Hot New Mexicans, PURPLE 7, and Middle Children have all put out some of the present decade’s best basement punk (and basement pop) records. A common thread running through all of those titles is Patrick Jennings, who has gained notoriety inside DIY punk circles for exceptionally strong songwriting but has been wildly overlooked outside of those circles. For those fortunate enough to have heard Jennings’ work, they’re aware that anything the songwriter puts out is worthy of some anticipation.
Yet, that anticipation is never quite afforded to artists like Jennings due to the nature of how bands and songwriters in that sphere operate. If you’re not following their personal soundcloud, seeing them test new material on tour in a sweaty dive bar, or they’re not posting new snippets of songs on social media, it’s impossible to know whether new material’s coming at all. When this post was first being written, the included content was the demos of these songs that Jennings had posted to a personal soundcloud. When that playlist was pulled, it was hard to know whether to be doubtful or hopeful.
Thankfully, a short while late, Immediate arrived as a fully-formed record, with the earlier songs fleshed out in full band arrangements. And, as always, the songs continue to impress. A personal friend once told me that when Jennings sang, they believed him. That air of conviction has bled through all of the songwriter’s past work and continues to peek through on Immediate. There’s a rough-hewn scrappiness that’s served as Jennings’ trademark, accentuating and strengthening a constant that’s served the material to perfection: mid-fi production.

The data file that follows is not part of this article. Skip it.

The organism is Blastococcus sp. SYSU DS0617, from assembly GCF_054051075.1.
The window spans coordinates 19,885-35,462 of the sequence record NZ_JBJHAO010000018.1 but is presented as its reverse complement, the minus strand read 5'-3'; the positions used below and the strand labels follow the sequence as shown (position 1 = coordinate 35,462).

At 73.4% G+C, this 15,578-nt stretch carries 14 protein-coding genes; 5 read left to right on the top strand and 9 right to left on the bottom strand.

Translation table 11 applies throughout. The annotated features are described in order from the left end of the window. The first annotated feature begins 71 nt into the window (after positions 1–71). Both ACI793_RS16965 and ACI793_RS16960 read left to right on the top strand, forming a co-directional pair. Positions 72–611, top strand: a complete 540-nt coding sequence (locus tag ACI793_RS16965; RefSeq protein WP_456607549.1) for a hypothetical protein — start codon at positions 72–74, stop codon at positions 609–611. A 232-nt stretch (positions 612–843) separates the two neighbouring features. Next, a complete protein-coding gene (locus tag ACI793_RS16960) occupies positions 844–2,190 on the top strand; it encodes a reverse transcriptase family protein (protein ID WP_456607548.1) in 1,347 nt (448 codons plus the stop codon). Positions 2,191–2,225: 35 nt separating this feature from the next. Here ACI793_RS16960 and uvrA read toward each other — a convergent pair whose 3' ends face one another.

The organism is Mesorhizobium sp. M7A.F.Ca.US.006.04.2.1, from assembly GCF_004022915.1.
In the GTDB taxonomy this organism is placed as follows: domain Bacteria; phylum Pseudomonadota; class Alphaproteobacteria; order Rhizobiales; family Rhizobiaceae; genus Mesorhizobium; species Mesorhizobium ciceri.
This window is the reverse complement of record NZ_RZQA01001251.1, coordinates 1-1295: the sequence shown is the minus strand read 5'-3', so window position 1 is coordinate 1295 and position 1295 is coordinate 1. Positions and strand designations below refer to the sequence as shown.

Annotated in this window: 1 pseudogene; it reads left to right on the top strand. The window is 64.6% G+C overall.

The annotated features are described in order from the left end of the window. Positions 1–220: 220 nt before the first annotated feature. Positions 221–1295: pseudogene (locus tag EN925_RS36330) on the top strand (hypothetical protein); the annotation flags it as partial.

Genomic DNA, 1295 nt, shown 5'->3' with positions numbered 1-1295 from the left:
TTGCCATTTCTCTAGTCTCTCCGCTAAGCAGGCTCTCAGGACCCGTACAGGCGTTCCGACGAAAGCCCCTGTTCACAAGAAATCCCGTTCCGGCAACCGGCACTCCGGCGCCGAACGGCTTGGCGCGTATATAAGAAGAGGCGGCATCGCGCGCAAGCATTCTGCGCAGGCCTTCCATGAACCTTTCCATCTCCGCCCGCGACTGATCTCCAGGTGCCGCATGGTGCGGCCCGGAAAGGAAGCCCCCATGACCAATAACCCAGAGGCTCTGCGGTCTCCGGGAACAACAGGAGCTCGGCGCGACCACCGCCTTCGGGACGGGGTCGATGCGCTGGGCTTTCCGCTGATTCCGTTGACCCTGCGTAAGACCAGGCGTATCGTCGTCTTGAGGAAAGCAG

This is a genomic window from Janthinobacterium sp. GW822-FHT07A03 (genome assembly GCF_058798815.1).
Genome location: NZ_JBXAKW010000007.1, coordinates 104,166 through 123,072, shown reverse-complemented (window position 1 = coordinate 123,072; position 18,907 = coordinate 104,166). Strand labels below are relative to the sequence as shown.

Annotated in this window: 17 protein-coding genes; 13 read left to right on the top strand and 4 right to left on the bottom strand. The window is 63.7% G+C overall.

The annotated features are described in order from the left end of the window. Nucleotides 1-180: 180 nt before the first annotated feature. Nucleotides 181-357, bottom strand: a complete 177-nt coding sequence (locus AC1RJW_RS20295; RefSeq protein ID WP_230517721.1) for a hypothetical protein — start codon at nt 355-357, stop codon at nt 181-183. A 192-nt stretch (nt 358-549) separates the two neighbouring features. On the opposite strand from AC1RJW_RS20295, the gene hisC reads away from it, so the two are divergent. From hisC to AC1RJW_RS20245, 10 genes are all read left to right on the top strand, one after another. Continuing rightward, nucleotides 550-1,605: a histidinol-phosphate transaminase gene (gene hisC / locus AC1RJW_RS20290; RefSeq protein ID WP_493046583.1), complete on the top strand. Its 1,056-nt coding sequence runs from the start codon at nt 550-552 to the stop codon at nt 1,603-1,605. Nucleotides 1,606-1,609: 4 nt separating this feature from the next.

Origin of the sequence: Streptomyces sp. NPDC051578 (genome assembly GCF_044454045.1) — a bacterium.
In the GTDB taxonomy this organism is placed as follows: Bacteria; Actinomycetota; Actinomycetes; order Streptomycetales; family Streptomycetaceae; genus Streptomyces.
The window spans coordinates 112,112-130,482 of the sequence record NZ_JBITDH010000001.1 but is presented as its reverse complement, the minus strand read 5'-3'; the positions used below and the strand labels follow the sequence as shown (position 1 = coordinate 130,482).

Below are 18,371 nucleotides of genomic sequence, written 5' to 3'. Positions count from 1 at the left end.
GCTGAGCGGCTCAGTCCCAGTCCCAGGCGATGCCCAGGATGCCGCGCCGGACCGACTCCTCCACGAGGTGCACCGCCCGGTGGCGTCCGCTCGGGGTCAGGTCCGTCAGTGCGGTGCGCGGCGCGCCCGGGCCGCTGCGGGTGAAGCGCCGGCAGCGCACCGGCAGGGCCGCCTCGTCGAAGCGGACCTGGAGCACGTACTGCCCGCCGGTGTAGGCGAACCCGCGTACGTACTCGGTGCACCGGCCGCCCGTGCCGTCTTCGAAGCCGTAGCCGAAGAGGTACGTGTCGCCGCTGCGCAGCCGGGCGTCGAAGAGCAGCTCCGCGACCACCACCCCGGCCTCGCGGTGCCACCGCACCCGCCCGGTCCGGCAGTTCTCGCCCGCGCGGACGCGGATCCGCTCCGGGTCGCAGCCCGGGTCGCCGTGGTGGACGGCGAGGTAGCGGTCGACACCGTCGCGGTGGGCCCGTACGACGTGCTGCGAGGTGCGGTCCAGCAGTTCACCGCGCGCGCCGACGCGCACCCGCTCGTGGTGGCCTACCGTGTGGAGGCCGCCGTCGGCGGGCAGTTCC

Production value’s not typically an overwhelmingly important detail but there’s a very GBV-esque quality to all of Jennings’ materials that seems to exist so harmoniously with the actual material that its next to impossible not to view it as another instrument when it comes to the work on display. With some brief exceptions, it’s become an unlikely trademark that continues to pay rewarding dividends, lending those records a cassette-like quality that honors the history of multiple genres.
On Immediate, Jennings continues and expands on where the songwriter’s last solo effort, Careful Now, left off. Most of these are mid-tempo basement pop rockers that draw from punk, Americana, and soul to congeal into something singular. From top to bottom, Immediate is unmistakably the work of Jennings, who has cultivated a fascinating identity in a pocket of the music world that tends to bleed together.
A record that lives up to its title, Immediate is a record that sinks in right away, a brusque and enjoyable ride through pointed narratives and straightforward tempos. Immediate revels in the mundane and takes care in its embellishments, proving yet again that Jennings deserves far more attention. While this post isn’t nearly enough, at least it might be a start. Don’t miss out on this one.
Listen to Immediate below and download a copy here.